2018

In ‘Await Further Instructions’ a family is terrorized by an outside force preventing them from escaping their holiday festivities but driving them to confront their inner demons.

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After escaping a set-up, a dying hitman and a teenage prostitute hideout in Galveston, where they plan their next step.

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A woman’s unsatisfying marriage takes a turn for the worse when a mysterious man from her past comes to town to perform an event called “An Evening With Beverly Luff Linn; For One Magical Night Only.”

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The new Halloween was never going to live up to the legacy of its predecessor. But it does evoke the original and take into consideration how audiences have changed since then, which is a minor miracle, I suppose, and it is light years better than the nine films in between.

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A prescient social comedy, The Oath takes a look at the effects hardcore political divisions have on relationships and family.

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A tragi-comic exploration of masculinity, fatherhood, and loss, ‘Thunder Road’ is nothing short of remarkable.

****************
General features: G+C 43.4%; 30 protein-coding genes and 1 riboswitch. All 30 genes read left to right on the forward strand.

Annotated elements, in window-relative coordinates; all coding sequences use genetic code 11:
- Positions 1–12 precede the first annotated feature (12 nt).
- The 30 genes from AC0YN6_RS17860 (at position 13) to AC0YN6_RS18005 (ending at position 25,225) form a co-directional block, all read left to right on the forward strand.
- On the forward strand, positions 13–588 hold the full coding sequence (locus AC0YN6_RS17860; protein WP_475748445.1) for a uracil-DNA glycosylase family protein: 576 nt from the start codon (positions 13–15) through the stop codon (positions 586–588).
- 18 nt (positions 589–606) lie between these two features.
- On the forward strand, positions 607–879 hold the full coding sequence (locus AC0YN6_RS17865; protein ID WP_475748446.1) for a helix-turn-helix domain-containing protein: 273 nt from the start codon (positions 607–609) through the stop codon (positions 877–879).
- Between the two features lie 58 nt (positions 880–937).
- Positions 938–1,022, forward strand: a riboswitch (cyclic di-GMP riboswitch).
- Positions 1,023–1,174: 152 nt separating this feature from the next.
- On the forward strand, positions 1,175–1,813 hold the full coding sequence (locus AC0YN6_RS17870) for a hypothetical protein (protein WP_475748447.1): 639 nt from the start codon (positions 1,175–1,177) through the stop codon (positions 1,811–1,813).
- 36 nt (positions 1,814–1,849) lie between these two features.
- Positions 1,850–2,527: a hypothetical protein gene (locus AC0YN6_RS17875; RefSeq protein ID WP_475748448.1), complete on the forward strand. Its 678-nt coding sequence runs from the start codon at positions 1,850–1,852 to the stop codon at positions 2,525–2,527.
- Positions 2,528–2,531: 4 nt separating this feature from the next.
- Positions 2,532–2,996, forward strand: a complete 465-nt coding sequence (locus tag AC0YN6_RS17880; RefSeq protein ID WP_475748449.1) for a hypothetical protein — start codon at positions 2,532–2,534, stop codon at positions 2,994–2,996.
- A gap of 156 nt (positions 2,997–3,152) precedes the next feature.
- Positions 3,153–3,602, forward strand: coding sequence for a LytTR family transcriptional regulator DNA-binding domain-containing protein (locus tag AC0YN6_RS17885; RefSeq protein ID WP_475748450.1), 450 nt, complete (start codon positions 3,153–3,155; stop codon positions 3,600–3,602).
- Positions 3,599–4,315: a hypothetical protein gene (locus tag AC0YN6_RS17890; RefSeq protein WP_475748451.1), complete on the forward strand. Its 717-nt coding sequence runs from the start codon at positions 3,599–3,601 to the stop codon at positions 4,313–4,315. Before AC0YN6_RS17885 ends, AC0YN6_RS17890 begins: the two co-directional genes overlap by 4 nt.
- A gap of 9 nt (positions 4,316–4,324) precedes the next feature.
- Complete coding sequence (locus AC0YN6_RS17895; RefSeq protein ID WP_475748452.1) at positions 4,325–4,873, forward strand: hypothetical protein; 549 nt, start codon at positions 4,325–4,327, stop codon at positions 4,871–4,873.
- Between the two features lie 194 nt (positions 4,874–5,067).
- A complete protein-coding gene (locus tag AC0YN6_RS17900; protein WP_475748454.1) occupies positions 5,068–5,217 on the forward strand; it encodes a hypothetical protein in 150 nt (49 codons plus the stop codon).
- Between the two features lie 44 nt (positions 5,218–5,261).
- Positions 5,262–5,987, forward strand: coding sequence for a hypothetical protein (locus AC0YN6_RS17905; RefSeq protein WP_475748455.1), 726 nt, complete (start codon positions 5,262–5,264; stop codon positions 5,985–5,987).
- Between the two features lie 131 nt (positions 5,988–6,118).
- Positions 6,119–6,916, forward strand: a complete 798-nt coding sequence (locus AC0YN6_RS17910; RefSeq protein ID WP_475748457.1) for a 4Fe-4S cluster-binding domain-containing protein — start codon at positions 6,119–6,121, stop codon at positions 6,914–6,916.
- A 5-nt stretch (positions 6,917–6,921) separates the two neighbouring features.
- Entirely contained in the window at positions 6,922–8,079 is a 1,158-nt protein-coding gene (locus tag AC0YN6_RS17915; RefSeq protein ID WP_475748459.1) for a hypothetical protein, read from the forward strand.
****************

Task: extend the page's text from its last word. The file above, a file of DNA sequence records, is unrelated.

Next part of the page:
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‘First Man’ earns its 130-minute running time by taking as much patient care of its characters’ emotional journeys as it does with the drama inherit to the space race.

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‘All About Nina’ is a coming-of-age movie about comedy that knows nothing about what it means to be funny or even to grow up.

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This is the banner of modern dramatic filmmaking? This is what everyone is waiting on the edge of their seats for me to write about? THIS is the biggest critical darling of the year?

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Not even the great Tom Hardy can save Venom from being a pedestrian comic book flick that strives for mediocrity and still manages to miss the mark.

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An absurdist love-letter to the Scandinavian metal scene, Heavy Trip is just charming and earnest enough to elevate the whole effort past its flaws.

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A somber retelling of an American tragedy projected through the #MeToo lens, Lizzie is a 100+ year-old tale that feels right at home in 2018.

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‘The Song of Sway Lake’ is a harmless trifle of a film about the weight of memory as seen through the prism of wistful longing.

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In ‘The Wife’ Glenn Close delivers a strong performance – a wife on the end of her ropes destined to let go of all the secrets she and her husband have carried throughout their marriage.

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‘Mandy’ is a blood-spattered, acid-dosed fever dream of a film that takes far too long to rev up, but never lets its foot off the pedal when it does.

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